Skip to Content
Closed now, next open tomorrow. Closed now, next open tomorrow.

Goldweight with a Geometric Design

A work made of copper alloy.
CC0 Public Domain Designation

Image actions

  • A work made of copper alloy.


18th/19th century


Asante or related Akan-speaking peoples
Coastal West Africa

About this artwork

This rectangular gold weight’s surface composition consists of two “comb” motifs facing opposite directions. These motifs are separated by a generous gap with deeply incised lines running through the middle of the weight. The use of the “comb” design suggests that this piece was made sometime between 1700 and 1900. Brass-cast gold weights were used to measure gold dust, the local currency in the Akan-speaking regions of southern Ghana and the Ivory Coast between the 15th and 20th centuries. The gold weights—made of a copper alloy—enabled merchants to carry out trade within towns of the West African Sahel, North Africa, and later with the Portuguese and the Dutch. Gold weights ceased being used at the beginning of the 20th century, when gold was replaced by bank notes and coinage. However, they continued to be made for sale to tourists.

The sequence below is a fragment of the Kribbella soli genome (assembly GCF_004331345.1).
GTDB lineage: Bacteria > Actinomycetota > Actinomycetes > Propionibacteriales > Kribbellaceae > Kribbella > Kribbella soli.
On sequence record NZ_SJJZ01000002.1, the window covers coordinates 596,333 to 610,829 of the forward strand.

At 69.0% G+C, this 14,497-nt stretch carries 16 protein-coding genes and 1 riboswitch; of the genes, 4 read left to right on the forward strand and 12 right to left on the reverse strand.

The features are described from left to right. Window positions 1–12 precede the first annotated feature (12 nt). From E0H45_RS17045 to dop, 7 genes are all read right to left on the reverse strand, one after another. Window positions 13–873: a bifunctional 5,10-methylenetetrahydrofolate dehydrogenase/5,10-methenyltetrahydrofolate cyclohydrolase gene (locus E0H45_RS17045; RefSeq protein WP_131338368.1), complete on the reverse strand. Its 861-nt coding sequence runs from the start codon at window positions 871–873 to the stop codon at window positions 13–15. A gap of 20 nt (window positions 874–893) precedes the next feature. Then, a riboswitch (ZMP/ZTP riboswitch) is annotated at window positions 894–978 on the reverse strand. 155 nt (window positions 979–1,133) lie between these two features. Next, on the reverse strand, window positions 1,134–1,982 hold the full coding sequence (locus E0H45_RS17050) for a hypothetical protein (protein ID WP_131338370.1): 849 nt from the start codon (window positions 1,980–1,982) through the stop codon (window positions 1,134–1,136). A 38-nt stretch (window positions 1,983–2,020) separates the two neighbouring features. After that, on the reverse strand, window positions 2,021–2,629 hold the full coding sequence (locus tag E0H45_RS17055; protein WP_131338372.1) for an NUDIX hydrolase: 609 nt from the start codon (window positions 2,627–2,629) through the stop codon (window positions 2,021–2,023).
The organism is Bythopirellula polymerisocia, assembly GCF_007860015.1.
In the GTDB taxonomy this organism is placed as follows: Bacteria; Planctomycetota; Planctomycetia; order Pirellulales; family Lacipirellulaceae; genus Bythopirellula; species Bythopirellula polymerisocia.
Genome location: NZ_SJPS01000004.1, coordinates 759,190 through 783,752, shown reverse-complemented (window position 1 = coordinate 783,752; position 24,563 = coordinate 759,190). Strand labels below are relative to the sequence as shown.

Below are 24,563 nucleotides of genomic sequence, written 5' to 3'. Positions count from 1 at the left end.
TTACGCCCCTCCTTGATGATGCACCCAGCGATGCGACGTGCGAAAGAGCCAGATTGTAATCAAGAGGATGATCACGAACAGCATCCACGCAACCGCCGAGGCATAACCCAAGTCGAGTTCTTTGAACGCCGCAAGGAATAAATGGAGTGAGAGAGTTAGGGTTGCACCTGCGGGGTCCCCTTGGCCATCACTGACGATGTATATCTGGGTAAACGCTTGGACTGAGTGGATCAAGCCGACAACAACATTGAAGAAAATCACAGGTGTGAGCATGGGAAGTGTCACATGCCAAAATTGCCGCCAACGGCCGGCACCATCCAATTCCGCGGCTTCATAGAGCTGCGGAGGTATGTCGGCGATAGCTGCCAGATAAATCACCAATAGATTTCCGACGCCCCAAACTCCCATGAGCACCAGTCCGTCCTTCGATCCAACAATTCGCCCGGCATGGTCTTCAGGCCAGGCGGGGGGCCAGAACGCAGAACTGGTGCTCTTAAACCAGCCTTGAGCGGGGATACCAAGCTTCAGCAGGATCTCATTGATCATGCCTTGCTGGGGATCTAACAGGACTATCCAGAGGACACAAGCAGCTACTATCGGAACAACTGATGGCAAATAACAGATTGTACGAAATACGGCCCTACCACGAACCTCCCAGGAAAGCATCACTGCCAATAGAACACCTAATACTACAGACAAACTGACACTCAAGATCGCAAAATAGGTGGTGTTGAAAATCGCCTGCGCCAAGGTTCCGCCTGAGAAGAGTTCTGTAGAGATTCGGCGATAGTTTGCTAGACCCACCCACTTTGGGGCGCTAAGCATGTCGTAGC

Currently Off View


Arts of Africa




Goldweight with a Geometric Design


Ghana (Object made in)

Date  Dates are not always precisely known, but the Art Institute strives to present this information as consistently and legibly as possible. Dates may be represented as a range that spans decades, centuries, dynasties, or periods and may include qualifiers such as c. (circa) or BCE.



Copper alloy


0.7 × 1.5 × 2.3 cm (1/4 × 9/16 × 7/8 in.)

Credit Line

Gift of the Britt Family Collection

Reference Number


IIIF Manifest  The International Image Interoperability Framework (IIIF) represents a set of open standards that enables rich access to digital media from libraries, archives, museums, and other cultural institutions around the world.

Learn more.

Extended information about this artwork

Object information is a work in progress and may be updated as new research findings emerge. To help improve this record, please email . Information about image downloads and licensing is available here.


Sign up for our enewsletter to receive updates.

Learn more

Image actions